A coffee brand, then, could decide only to bid for impressions where Beemray’s analysis shows the consumer is commuting to work. Or alternatively, they may decide to serve one ad when the individual is commuting to work, and a different ad when they’re at home.

But Sidhu says a lot of the value comes from helping advertisers build profiles of who their customer bases are, which helps with targeting, as well as with the wider functioning of the business. “When you look at the multiple attributes that we can highlight from each request, it helps brands get a better level of insight on the type of consumer they’re looking for, without having to rely on a persistent identity or third-party cookie,” said Sidhu. “It helps them to build a profile of the type of consumer they should be targeting.”

Beemray believes this can serve as a viable alternative to audience targeting as it currently stands, in part because of the similarity. “This model is kind of like an extension of how people have been looking at audiences. With audience targeting, you’re saying “this group of people have done this thing at some point in the past”. In our case, we’re able to look at multiple data cues to see what behaviour people are exhibiting right now,” said Sidhu.

To use an extreme example, a particular brand might find over time that they get the most success from targeting early birds and workaholics when its just started raining and their football team has just scored.

Brands could use this information for future targeting, or even those without in-house media buying might value it in terms of business intelligence.  And Sidhu believes that if this same data is used by both media buying and business intelligence departments within brands, that’ll be beneficial for the brand overall. “We’re trying to bridge gaps between media buying and business intelligence, and do it in a smarter way, whilst maintaining transparency and control between the brand and the media buying part of it,” he said.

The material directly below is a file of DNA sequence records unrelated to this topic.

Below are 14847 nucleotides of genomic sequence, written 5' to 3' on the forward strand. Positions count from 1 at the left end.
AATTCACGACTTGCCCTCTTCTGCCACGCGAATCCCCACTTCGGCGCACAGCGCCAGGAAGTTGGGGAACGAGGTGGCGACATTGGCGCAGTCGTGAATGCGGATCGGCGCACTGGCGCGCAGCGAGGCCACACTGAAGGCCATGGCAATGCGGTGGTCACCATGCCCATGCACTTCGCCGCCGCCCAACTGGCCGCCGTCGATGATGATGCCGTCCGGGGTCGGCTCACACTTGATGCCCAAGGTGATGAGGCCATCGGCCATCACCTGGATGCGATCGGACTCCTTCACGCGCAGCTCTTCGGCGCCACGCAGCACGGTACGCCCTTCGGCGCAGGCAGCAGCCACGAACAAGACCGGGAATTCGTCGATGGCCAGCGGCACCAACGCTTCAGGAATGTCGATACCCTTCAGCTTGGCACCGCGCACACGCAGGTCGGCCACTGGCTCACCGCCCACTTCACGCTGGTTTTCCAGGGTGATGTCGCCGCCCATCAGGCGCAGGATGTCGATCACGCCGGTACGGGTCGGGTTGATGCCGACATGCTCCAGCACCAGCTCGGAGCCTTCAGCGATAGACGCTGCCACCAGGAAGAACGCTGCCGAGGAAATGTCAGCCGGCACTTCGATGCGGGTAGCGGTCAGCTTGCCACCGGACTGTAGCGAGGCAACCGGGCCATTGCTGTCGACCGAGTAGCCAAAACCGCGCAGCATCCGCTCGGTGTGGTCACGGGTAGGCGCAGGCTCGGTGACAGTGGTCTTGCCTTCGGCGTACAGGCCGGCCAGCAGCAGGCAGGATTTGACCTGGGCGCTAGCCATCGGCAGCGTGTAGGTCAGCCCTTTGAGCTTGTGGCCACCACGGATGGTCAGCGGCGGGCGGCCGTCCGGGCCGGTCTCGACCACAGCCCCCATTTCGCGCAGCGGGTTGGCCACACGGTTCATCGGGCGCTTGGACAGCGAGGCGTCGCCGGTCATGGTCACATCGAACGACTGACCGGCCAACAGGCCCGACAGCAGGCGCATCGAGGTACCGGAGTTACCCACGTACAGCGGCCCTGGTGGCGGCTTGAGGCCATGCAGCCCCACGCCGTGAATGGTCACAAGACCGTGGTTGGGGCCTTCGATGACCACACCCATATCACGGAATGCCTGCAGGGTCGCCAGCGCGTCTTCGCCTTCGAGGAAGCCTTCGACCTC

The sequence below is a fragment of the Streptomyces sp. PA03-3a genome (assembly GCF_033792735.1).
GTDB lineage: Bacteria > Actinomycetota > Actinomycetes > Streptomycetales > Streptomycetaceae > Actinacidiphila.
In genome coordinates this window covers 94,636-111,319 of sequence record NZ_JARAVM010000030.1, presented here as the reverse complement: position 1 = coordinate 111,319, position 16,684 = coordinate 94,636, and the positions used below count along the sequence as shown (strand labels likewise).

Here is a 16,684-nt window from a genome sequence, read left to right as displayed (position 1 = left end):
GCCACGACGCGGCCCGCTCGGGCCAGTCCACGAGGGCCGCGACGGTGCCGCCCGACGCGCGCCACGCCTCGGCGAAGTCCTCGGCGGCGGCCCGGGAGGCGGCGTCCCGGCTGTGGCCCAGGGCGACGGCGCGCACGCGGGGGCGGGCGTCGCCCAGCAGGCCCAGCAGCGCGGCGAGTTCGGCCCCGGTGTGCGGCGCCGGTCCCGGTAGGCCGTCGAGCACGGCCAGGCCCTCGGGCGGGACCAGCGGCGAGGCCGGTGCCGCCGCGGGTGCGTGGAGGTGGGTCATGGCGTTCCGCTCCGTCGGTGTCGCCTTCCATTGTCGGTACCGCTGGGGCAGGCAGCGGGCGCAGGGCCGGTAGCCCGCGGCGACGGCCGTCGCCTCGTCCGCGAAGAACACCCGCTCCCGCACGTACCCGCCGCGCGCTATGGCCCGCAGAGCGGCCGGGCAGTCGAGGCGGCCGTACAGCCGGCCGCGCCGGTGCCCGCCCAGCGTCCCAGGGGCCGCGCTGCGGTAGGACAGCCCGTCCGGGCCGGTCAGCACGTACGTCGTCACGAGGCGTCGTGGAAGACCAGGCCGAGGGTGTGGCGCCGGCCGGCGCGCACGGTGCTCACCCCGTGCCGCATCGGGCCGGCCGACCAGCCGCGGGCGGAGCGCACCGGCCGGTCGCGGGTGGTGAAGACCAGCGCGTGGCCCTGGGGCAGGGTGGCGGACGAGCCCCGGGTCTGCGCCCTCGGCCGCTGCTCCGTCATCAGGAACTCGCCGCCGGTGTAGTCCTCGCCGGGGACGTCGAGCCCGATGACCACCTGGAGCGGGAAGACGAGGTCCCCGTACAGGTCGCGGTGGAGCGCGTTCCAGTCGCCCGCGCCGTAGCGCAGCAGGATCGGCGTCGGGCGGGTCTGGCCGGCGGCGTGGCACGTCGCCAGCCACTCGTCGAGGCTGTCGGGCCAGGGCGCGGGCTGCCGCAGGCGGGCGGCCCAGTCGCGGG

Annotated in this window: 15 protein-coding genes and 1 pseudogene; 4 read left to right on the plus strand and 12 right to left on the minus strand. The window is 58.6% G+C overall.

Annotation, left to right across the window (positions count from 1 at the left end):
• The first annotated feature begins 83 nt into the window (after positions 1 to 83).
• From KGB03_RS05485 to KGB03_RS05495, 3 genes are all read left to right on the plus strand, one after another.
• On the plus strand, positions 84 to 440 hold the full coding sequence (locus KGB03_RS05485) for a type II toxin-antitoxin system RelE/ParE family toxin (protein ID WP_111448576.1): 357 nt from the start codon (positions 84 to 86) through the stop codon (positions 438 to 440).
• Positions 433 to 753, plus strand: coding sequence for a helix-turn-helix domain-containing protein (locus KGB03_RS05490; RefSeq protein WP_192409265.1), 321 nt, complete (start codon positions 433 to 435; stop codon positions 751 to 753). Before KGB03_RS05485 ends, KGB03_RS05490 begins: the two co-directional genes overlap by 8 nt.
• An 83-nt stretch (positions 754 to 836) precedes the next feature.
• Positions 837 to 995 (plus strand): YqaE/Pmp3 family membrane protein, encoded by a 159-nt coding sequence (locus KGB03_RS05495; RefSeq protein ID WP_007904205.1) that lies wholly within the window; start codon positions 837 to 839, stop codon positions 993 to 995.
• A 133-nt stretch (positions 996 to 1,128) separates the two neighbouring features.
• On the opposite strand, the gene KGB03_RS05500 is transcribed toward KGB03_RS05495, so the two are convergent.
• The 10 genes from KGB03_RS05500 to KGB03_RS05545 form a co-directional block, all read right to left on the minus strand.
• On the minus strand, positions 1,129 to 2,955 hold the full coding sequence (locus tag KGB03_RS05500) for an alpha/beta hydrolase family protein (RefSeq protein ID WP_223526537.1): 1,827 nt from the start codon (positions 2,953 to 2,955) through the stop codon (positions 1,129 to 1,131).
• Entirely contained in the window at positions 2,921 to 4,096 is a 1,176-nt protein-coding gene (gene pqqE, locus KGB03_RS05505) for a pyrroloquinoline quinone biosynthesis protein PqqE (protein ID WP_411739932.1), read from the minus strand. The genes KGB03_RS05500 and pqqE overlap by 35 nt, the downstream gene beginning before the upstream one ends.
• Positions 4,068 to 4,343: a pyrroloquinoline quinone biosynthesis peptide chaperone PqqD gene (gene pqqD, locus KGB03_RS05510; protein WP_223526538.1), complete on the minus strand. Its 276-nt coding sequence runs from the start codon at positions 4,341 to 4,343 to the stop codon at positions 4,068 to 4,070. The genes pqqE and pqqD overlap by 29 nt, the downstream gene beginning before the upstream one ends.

Identity Under Threat Beyond Cookie Targeting

Sidhu says it’s likely that the noose around cookie targeting’s neck will carry on tightening. “The fallout of privacy has led to browsers changing the way they handle identity, and the timeouts they put on cookies,” he said. “But looking forward, it’s totally feasible that a lot of identity solutions used on mobiles as well will have some sort of timeout or diminish completely. So what we’re building is an infrastructure for that future.”

How ready the industry will be to let go of audience targeting remains to be seen, and indeed Beemray isn’t relying on cookie-targeting dying out completely as it works in complement to it as well. And a measure of education would be required to help advertisers understand human context as an alternative to audience targeting.

But if cookie-based targeting does die out completely, brands will certainly be keen to maintain the precision targeting they’ve become accustomed to through digital advertising. Any solutions which help meet that demand will likely do well.